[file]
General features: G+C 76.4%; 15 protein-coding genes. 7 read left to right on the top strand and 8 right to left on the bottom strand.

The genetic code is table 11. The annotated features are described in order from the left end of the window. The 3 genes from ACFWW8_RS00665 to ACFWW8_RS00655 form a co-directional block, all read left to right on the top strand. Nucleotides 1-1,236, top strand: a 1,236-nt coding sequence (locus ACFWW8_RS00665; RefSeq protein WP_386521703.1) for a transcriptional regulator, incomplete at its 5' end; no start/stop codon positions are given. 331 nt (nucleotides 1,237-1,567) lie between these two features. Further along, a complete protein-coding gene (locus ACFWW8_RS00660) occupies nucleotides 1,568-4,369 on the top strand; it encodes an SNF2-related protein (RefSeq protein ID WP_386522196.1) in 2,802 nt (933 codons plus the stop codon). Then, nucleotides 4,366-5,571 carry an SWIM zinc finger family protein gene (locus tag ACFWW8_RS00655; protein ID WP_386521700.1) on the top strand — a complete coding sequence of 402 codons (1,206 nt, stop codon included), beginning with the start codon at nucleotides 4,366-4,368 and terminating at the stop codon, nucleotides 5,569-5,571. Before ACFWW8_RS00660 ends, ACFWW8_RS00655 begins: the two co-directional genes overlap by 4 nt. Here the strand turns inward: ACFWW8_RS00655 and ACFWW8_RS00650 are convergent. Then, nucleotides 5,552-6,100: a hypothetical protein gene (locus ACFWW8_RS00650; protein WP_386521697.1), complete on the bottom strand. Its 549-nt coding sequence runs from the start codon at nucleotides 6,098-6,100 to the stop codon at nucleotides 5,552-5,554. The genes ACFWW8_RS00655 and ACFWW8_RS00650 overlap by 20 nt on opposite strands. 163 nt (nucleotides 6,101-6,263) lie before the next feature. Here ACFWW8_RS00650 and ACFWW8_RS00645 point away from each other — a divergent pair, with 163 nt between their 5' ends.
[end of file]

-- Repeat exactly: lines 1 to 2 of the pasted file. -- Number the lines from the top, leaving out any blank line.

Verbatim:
General features: G+C 76.4%; 15 protein-coding genes. 7 read left to right on the top strand and 8 right to left on the bottom strand.

The genetic code is table 11. The annotated features are described in order from the left end of the window. The 3 genes from ACFWW8_RS00665 to ACFWW8_RS00655 form a co-directional block, all read left to right on the top strand. Nucleotides 1-1,236, top strand: a 1,236-nt coding sequence (locus ACFWW8_RS00665; RefSeq protein WP_386521703.1) for a transcriptional regulator, incomplete at its 5' end; no start/stop codon positions are given. 331 nt (nucleotides 1,237-1,567) lie between these two features. Further along, a complete protein-coding gene (locus ACFWW8_RS00660) occupies nucleotides 1,568-4,369 on the top strand; it encodes an SNF2-related protein (RefSeq protein ID WP_386522196.1) in 2,802 nt (933 codons plus the stop codon). Then, nucleotides 4,366-5,571 carry an SWIM zinc finger family protein gene (locus tag ACFWW8_RS00655; protein ID WP_386521700.1) on the top strand — a complete coding sequence of 402 codons (1,206 nt, stop codon included), beginning with the start codon at nucleotides 4,366-4,368 and terminating at the stop codon, nucleotides 5,569-5,571. Before ACFWW8_RS00660 ends, ACFWW8_RS00655 begins: the two co-directional genes overlap by 4 nt. Here the strand turns inward: ACFWW8_RS00655 and ACFWW8_RS00650 are convergent. Then, nucleotides 5,552-6,100: a hypothetical protein gene (locus ACFWW8_RS00650; protein WP_386521697.1), complete on the bottom strand. Its 549-nt coding sequence runs from the start codon at nucleotides 6,098-6,100 to the stop codon at nucleotides 5,552-5,554. The genes ACFWW8_RS00655 and ACFWW8_RS00650 overlap by 20 nt on opposite strands. 163 nt (nucleotides 6,101-6,263) lie before the next feature. Here ACFWW8_RS00650 and ACFWW8_RS00645 point away from each other — a divergent pair, with 163 nt between their 5' ends.